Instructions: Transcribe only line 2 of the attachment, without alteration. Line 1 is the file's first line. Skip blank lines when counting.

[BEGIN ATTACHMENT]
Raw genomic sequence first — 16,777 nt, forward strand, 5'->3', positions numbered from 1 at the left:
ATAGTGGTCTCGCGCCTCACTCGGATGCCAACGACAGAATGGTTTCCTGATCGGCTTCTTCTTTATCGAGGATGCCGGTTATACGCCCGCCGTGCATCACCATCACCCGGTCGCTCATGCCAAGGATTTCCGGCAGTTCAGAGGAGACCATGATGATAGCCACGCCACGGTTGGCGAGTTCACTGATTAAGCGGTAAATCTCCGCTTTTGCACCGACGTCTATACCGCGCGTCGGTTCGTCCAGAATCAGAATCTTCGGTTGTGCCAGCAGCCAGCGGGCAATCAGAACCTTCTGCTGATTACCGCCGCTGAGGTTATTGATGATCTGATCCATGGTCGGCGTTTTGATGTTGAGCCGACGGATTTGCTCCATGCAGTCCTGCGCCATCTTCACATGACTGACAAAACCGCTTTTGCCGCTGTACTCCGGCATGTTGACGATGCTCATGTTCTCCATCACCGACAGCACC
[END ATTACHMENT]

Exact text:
ATAGTGGTCTCGCGCCTCACTCGGATGCCAACGACAGAATGGTTTCCTGATCGGCTTCTTCTTTATCGAGGATGCCGGTTATACGCCCGCCGTGCATCACCATCACCCGGTCGCTCATGCCAAGGATTTCCGGCAGTTCAGAGGAGACCATGATGATAGCCACGCCACGGTTGGCGAGTTCACTGATTAAGCGGTAAATCTCCGCTTTTGCACCGACGTCTATACCGCGCGTCGGTTCGTCCAGAATCAGAATCTTCGGTTGTGCCAGCAGCCAGCGGGCAATCAGAACCTTCTGCTGATTACCGCCGCTGAGGTTATTGATGATCTGATCCATGGTCGGCGTTTTGATGTTGAGCCGACGGATTTGCTCCATGCAGTCCTGCGCCATCTTCACATGACTGACAAAACCGCTTTTGCCGCTGTACTCCGGCATGTTGACGATGCTCATGTTCTCCATCACCGACAGCACC